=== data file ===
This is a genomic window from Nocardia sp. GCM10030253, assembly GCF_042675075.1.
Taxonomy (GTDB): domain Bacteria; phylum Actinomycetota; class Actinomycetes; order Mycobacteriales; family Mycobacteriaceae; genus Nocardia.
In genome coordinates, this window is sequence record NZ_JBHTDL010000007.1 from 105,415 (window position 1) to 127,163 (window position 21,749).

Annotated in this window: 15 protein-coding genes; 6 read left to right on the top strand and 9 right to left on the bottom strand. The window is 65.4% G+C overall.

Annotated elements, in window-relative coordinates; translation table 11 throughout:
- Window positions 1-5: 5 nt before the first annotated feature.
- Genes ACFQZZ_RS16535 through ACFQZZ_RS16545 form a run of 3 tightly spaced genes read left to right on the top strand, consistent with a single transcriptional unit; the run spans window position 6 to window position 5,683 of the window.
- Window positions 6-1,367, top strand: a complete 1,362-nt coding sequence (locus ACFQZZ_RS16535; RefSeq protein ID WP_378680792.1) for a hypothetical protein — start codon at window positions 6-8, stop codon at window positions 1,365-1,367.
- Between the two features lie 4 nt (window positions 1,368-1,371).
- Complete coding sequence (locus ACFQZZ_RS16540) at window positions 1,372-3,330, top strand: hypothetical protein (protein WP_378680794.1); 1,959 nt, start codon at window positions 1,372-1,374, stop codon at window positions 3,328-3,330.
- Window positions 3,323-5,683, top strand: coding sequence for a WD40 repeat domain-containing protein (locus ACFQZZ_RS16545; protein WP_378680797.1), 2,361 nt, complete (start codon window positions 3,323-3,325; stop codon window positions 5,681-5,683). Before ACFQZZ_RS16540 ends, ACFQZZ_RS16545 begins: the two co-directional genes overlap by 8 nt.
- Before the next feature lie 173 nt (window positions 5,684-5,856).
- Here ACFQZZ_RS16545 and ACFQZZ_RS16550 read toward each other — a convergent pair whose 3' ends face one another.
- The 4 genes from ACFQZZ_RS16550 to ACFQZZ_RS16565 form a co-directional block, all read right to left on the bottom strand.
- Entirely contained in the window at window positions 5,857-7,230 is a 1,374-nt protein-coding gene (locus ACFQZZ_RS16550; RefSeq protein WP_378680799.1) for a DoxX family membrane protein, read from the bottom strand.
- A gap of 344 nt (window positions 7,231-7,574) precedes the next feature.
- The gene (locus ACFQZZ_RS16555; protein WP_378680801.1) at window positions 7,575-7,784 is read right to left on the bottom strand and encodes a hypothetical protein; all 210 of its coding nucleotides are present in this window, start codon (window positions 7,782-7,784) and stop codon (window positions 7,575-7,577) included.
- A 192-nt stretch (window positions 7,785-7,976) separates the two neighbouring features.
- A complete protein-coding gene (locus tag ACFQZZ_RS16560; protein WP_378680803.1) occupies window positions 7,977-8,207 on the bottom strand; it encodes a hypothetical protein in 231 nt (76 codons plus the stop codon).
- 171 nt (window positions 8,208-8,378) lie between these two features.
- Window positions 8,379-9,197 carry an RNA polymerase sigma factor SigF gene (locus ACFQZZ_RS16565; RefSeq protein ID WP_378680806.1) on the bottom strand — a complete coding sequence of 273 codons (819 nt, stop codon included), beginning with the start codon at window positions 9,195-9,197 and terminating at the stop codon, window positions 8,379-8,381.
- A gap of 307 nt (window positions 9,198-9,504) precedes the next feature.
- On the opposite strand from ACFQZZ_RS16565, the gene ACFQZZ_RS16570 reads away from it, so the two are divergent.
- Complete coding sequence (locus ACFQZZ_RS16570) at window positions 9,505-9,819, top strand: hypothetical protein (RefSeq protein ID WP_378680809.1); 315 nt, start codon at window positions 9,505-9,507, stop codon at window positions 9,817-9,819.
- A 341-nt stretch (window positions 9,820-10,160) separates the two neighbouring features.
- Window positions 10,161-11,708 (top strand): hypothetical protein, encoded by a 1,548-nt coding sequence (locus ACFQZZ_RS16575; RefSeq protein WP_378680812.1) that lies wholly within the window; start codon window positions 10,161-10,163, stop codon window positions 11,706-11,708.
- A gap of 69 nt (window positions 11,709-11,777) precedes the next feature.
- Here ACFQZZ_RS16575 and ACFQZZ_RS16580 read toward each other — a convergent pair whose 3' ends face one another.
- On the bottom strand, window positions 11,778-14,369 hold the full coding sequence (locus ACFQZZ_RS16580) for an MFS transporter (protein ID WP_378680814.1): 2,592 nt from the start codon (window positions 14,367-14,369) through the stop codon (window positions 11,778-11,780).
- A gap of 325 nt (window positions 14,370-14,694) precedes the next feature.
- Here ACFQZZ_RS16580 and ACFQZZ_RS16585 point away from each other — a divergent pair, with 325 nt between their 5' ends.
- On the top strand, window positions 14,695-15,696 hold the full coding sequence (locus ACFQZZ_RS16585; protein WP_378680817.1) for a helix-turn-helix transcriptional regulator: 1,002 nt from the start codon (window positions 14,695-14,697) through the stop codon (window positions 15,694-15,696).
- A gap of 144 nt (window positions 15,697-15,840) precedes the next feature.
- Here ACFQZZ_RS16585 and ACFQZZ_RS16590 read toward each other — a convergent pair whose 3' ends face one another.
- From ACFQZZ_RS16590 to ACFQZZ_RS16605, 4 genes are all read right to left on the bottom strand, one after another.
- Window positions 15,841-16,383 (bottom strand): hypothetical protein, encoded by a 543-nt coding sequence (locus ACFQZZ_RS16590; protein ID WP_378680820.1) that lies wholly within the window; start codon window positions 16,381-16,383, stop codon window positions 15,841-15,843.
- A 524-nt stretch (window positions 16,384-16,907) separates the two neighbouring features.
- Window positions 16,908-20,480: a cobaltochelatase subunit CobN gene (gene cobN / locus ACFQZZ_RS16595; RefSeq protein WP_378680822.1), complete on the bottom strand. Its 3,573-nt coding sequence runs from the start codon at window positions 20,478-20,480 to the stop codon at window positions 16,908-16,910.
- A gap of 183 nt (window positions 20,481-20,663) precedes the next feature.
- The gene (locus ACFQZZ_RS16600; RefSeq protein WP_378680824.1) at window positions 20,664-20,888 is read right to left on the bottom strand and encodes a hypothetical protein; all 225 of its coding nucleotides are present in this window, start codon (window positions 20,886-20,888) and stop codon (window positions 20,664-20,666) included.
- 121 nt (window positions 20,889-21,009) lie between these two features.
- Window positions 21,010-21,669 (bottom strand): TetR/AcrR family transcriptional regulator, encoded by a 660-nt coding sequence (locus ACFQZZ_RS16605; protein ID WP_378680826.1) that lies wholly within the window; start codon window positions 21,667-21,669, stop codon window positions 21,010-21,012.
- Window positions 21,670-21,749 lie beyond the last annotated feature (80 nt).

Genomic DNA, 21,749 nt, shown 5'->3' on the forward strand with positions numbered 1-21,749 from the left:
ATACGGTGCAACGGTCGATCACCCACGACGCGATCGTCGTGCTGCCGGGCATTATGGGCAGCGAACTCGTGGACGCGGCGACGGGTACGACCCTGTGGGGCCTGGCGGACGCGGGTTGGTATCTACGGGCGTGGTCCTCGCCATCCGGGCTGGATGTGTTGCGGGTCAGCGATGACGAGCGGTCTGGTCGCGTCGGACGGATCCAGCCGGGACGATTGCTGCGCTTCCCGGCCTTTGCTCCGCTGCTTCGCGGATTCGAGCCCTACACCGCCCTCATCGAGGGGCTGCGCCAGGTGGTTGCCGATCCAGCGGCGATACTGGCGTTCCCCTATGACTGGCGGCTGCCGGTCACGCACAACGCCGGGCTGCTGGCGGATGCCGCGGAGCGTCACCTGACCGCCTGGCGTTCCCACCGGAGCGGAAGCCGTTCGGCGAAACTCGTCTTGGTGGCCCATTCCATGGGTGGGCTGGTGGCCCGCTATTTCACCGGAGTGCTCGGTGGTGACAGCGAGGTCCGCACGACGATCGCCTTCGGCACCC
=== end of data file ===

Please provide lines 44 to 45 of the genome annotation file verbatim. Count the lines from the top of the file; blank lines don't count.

Genomic DNA, 21,749 nt, shown 5'->3' on the forward strand with positions numbered 1-21,749 from the left:
ATACGGTGCAACGGTCGATCACCCACGACGCGATCGTCGTGCTGCCGGGCATTATGGGCAGCGAACTCGTGGACGCGGCGACGGGTACGACCCTGTGGGGCCTGGCGGACGCGGGTTGGTATCTACGGGCGTGGTCCTCGCCATCCGGGCTGGATGTGTTGCGGGTCAGCGATGACGAGCGGTCTGGTCGCGTCGGACGGATCCAGCCGGGACGATTGCTGCGCTTCCCGGCCTTTGCTCCGCTGCTTCGCGGATTCGAGCCCTACACCGCCCTCATCGAGGGGCTGCGCCAGGTGGTTGCCGATCCAGCGGCGATACTGGCGTTCCCCTATGACTGGCGGCTGCCGGTCACGCACAACGCCGGGCTGCTGGCGGATGCCGCGGAGCGTCACCTGACCGCCTGGCGTTCCCACCGGAGCGGAAGCCGTTCGGCGAAACTCGTCTTGGTGGCCCATTCCATGGGTGGGCTGGTGGCCCGCTATTTCACCGGAGTGCTCGGTGGTGACAGCGAGGTCCGCACGACGATCGCCTTCGGCACCC